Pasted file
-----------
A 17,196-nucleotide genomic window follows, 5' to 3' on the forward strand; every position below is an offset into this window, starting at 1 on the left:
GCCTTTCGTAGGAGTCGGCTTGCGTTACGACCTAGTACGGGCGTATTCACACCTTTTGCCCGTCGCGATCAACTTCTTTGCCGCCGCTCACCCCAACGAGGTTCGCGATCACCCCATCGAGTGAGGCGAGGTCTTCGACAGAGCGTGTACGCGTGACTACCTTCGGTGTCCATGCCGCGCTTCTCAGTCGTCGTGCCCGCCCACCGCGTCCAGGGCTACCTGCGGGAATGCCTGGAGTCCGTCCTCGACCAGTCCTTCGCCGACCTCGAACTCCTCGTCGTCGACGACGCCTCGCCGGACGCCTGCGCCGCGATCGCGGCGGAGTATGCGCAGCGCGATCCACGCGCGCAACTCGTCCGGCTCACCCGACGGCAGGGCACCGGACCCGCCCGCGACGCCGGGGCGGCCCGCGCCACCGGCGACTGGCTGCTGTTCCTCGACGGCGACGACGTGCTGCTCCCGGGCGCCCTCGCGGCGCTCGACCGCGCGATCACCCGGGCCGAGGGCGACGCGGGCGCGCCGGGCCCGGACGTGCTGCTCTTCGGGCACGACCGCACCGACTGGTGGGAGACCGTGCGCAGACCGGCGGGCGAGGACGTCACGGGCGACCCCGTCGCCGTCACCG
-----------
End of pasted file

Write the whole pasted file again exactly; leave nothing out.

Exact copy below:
A 17,196-nucleotide genomic window follows, 5' to 3' on the forward strand; every position below is an offset into this window, starting at 1 on the left:
GCCTTTCGTAGGAGTCGGCTTGCGTTACGACCTAGTACGGGCGTATTCACACCTTTTGCCCGTCGCGATCAACTTCTTTGCCGCCGCTCACCCCAACGAGGTTCGCGATCACCCCATCGAGTGAGGCGAGGTCTTCGACAGAGCGTGTACGCGTGACTACCTTCGGTGTCCATGCCGCGCTTCTCAGTCGTCGTGCCCGCCCACCGCGTCCAGGGCTACCTGCGGGAATGCCTGGAGTCCGTCCTCGACCAGTCCTTCGCCGACCTCGAACTCCTCGTCGTCGACGACGCCTCGCCGGACGCCTGCGCCGCGATCGCGGCGGAGTATGCGCAGCGCGATCCACGCGCGCAACTCGTCCGGCTCACCCGACGGCAGGGCACCGGACCCGCCCGCGACGCCGGGGCGGCCCGCGCCACCGGCGACTGGCTGCTGTTCCTCGACGGCGACGACGTGCTGCTCCCGGGCGCCCTCGCGGCGCTCGACCGCGCGATCACCCGGGCCGAGGGCGACGCGGGCGCGCCGGGCCCGGACGTGCTGCTCTTCGGGCACGACCGCACCGACTGGTGGGAGACCGTGCGCAGACCGGCGGGCGAGGACGTCACGGGCGACCCCGTCGCCGTCACCG